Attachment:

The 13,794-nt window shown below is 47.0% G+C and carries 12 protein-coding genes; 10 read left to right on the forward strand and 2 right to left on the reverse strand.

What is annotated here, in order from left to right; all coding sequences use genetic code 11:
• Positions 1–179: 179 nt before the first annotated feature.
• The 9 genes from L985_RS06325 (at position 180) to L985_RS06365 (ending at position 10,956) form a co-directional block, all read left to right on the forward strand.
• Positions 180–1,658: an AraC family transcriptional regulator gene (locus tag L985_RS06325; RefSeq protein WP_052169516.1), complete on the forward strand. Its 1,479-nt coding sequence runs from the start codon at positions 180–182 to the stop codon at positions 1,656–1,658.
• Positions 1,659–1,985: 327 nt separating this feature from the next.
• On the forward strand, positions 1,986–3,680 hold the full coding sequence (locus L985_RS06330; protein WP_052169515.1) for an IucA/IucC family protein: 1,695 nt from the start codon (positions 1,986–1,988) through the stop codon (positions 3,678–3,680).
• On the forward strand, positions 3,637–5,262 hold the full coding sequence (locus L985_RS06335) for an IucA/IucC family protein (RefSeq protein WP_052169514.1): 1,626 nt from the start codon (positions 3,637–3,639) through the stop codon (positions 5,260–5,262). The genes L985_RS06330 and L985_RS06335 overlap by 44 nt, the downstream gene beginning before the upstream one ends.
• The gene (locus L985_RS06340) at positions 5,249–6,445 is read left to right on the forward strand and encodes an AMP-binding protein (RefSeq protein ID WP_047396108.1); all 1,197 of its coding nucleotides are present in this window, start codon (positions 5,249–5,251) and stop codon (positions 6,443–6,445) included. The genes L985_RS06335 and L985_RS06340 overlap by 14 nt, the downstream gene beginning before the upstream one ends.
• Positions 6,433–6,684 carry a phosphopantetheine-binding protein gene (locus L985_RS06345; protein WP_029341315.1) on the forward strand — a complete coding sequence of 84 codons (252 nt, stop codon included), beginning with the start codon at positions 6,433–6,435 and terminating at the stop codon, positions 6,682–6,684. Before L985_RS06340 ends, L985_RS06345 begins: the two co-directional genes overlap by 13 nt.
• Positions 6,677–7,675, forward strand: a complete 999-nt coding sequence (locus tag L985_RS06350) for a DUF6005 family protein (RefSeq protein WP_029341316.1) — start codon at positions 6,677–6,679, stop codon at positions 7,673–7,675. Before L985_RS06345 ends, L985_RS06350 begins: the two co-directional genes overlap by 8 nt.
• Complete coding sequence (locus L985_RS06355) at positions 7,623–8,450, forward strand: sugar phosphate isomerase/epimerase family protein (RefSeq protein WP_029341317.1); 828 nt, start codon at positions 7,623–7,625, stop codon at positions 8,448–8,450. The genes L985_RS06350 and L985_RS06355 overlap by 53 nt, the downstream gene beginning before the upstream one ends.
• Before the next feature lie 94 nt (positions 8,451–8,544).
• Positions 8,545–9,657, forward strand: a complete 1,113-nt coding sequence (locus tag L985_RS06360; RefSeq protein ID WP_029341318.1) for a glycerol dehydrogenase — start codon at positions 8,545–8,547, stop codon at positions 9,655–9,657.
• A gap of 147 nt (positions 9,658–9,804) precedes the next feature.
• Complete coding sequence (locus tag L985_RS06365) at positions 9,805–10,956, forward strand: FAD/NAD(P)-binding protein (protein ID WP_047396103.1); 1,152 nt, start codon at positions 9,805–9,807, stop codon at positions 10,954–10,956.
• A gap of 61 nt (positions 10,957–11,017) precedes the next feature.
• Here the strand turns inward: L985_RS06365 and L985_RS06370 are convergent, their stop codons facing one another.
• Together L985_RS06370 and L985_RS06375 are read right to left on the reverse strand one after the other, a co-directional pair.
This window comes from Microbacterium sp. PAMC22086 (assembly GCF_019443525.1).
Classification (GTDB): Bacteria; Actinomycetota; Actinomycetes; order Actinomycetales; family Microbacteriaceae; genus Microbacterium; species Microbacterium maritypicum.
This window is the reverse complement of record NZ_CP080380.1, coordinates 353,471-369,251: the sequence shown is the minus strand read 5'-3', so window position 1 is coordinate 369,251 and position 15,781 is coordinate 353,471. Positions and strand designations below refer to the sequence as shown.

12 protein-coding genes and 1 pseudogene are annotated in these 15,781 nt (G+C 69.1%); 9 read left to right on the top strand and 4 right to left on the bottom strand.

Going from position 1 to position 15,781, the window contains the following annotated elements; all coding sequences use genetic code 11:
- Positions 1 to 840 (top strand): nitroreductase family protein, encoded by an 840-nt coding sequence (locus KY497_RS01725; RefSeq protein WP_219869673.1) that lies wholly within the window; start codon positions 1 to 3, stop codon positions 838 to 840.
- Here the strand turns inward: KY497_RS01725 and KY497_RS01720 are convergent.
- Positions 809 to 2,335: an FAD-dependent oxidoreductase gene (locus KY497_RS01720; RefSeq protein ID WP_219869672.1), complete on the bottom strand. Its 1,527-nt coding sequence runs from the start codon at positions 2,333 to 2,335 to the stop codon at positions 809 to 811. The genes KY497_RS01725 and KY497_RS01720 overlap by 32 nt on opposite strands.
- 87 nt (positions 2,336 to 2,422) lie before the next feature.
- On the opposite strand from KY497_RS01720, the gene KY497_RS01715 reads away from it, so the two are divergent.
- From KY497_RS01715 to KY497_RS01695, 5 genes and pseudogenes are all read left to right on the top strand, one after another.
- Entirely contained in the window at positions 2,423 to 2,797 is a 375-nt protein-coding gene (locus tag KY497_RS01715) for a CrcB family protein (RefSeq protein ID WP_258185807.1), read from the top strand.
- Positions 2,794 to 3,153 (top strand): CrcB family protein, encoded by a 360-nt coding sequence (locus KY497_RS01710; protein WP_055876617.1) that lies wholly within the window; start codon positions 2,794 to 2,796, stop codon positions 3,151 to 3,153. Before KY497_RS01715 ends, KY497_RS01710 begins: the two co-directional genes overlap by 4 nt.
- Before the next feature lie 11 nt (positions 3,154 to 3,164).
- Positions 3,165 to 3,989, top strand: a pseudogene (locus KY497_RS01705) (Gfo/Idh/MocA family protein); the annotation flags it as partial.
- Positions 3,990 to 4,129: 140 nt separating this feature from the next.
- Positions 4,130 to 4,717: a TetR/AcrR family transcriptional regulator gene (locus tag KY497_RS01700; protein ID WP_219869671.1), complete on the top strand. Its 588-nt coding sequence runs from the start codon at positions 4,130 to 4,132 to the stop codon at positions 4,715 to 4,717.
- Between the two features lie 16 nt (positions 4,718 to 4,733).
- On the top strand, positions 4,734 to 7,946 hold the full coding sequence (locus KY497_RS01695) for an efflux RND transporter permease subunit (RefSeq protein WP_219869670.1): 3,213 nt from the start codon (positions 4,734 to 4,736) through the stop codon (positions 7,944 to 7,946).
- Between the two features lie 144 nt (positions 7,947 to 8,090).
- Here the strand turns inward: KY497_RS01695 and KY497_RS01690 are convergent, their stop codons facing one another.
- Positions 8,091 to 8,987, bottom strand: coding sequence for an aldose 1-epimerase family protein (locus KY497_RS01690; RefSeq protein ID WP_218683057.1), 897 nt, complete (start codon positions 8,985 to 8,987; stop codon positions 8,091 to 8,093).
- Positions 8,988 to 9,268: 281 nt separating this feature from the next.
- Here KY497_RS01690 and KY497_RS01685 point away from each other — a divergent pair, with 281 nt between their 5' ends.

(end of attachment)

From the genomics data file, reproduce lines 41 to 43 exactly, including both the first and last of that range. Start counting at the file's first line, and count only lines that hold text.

- Positions 8,091 to 8,987, bottom strand: coding sequence for an aldose 1-epimerase family protein (locus KY497_RS01690; RefSeq protein ID WP_218683057.1), 897 nt, complete (start codon positions 8,985 to 8,987; stop codon positions 8,091 to 8,093).
- Positions 8,988 to 9,268: 281 nt separating this feature from the next.
- Here KY497_RS01690 and KY497_RS01685 point away from each other — a divergent pair, with 281 nt between their 5' ends.